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The requirement to register for VAT depends on how much money your business makes in any 12 month period, rather than the type of business structure that you operate.

When do I have to register for VAT?

If you you reach the end of a month, and your annual turnover from the previous 12 months is more than the VAT registration threshold, then you must register for VAT. You should also register for VAT if you think you will go over the registration threshold within the next 30 days of trading.

You can register for VAT voluntarily before you reach the threshold, but it’s entirely optional until then.


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What happens after I register for VAT?

Once you register for VAT, you will be sent a VAT registration certificate. This will have your VAT number on it, along with the submission deadline for your first VAT return. It will also have your “effective date of registration”. This is the date that you went over the threshold, or when you made a voluntary registration.

Registering for VAT might also have an impact on how much profit you make on sales, so this can affect what you charge to your customers after VAT registration.

How does VAT work?

Value Added Tax is charged on goods and services sold by companies. They’re known as “taxable supplies”. You can only charge VAT on taxable supplies, and only if you are VAT registered.

Being VAT registered also enables you to reclaim any VAT you’ve paid on purchases for your business. In some instances you may be able to reclaim VAT that you paid before registering.


You will need to submit VAT returns to HMRC so they know how much you need to pay (or how much they should refund you).

We have our very own bookkeeping software which is compliant for Making Tax Digital for VAT (so you can use it to make your submissions!). Learn more about Pandle by downloading our free guide.

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VAT rates

There are three different rates of VAT and it’s up to you to make sure you’re charging the right amount appropriate to whatever it is you’re selling.

VAT Standard rate

The standard rate for VAT is 20% and this applies to most goods and services sold. It means that you must charge your customers 20% for goods or services. It’s important to think carefully about how you price your goods so that you’re still making a profit.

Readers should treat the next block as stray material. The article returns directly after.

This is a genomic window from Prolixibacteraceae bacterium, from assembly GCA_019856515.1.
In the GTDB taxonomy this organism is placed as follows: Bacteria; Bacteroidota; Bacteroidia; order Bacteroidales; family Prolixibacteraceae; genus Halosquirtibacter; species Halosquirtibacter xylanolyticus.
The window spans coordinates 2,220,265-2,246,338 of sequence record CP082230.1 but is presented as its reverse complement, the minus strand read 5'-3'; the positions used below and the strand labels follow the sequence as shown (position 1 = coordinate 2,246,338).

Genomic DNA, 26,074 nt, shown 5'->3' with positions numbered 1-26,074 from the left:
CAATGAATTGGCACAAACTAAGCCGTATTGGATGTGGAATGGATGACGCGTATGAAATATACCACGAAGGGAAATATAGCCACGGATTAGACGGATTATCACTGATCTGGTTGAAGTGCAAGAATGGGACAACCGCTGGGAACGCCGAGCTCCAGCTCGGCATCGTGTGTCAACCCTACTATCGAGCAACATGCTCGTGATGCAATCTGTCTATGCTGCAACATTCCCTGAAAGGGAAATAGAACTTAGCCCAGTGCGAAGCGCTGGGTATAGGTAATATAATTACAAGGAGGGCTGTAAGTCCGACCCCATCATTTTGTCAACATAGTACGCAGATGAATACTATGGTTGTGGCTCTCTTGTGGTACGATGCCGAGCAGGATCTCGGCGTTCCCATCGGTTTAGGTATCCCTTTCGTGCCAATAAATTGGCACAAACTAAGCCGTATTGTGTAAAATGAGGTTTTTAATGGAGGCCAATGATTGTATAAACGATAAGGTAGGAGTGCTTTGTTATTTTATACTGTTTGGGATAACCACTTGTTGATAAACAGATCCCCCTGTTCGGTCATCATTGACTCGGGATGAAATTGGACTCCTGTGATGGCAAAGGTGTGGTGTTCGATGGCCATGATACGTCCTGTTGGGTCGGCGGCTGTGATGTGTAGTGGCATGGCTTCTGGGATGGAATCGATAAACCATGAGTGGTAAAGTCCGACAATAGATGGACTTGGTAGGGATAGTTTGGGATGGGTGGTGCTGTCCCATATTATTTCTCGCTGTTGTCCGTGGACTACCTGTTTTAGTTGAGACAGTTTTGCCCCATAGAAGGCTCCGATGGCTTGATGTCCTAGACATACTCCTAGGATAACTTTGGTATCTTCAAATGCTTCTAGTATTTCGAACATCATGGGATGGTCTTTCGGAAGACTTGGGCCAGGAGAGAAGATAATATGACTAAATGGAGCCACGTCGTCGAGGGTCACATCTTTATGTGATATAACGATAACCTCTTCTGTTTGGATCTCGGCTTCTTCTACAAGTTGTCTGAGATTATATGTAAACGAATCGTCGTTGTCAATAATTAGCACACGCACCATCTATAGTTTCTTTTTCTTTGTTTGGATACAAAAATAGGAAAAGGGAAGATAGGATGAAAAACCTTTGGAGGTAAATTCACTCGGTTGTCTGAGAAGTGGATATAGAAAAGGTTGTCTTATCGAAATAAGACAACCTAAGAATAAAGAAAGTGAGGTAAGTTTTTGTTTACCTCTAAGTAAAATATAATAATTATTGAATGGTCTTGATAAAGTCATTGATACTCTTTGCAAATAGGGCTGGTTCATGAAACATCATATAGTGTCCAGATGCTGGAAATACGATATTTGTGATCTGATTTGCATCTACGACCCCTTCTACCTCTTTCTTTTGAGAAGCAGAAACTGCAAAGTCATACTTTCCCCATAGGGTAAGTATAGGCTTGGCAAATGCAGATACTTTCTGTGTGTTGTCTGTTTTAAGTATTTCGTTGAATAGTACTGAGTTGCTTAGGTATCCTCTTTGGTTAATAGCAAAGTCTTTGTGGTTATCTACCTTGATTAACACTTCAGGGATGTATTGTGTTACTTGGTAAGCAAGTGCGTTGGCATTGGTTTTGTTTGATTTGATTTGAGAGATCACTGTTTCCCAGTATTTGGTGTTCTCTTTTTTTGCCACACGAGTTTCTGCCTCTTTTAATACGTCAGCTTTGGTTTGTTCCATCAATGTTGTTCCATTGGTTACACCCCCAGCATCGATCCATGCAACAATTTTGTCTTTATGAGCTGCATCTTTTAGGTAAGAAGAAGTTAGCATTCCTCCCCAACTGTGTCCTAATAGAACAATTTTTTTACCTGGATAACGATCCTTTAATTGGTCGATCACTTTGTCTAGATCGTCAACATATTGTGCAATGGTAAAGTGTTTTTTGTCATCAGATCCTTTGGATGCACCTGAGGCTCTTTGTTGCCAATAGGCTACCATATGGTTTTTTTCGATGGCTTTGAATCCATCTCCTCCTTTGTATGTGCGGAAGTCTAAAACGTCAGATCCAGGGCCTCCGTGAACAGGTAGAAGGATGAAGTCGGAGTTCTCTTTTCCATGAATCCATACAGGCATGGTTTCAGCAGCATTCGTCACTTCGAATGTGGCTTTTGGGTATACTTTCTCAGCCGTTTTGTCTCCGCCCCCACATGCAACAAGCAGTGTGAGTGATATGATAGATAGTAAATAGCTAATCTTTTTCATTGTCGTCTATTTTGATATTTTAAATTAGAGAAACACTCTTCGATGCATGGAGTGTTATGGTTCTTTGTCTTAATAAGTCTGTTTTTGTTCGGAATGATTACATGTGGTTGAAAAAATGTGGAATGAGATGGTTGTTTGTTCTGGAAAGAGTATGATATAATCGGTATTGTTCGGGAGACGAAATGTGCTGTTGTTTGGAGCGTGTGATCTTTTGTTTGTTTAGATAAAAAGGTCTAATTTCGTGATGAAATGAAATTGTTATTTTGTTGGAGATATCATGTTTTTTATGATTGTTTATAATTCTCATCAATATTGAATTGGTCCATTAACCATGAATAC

VAT Reduced rate

Some goods, such as children’s car seats or domestic energy, fall into the reduced VAT rate category. You’ll have to charge VAT at a rate of 5%.

VAT Zero-rate

Some goods have a zero percent VAT rate on them. This includes most food, books, and clothing for children.

Zero-rate tax doesn’t mean you don’t have to pay tax on it. The goods are still taxable at your end! It just means that you can’t charge your customers VAT on any goods or services where this rate applies. You will also still have to record these in your VAT accounts, and submit them to HMRC in your VAT Return.

This also applies to most goods that you export, including to the EU once the Brexit transition period ends. Read our guide to the VAT changes.



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What do you need to do to charge VAT as a sole trader?

The first step is working out which rates of VAT apply to your business and the goods you sell. This is so that you charge the right amount of VAT.

You must charge the correct amount, which in most cases will be 20%. This can affect how much profit you make on each sale, if you must pay your VAT bill. As a result, you might want to add VAT to your existing price.

You must also show the VAT information on your invoice to the customer and on your VAT Return to HMRC. You may be able to reclaim the VAT you’ve paid on goods or services related to these sales.

VAT for sole traders with more than one business

If you’re a sole trader, then there is no legal separation between you and your business. So, if you have multiple sole trader businesses, take all of your business income into account for VAT. This can affect the point at which you must register for VAT. It also means that VAT applies to VAT-taxable supplies across all of your businesses.

Do you have a question about VAT? Ask an accountant for free! Alternatively, talk to one of the team about our sole trader accountancy services by calling 020 3355 4047, ask for a callback, or get an instant quote online.

About The Author

Beth-Anne Bruce

I'm an experienced and fully AAT and ACCA qualified accountant, who is enthusiastic about helping business owners succeed. I also love cooking and needlepoint (at different times!). Learn more about Beth.

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Yolanda Rouse
Yolanda Rouse
24th June 2017 4:22 pm

Well said that Vat is charged on Good and Services sold to customers. One thing in which i will agree with you is that if some one has paid less Vat to HMRC then heshe should pay the difference to HMRC and If some one has paid more VAT to HMRC then heshe can claim it back from any company which offer

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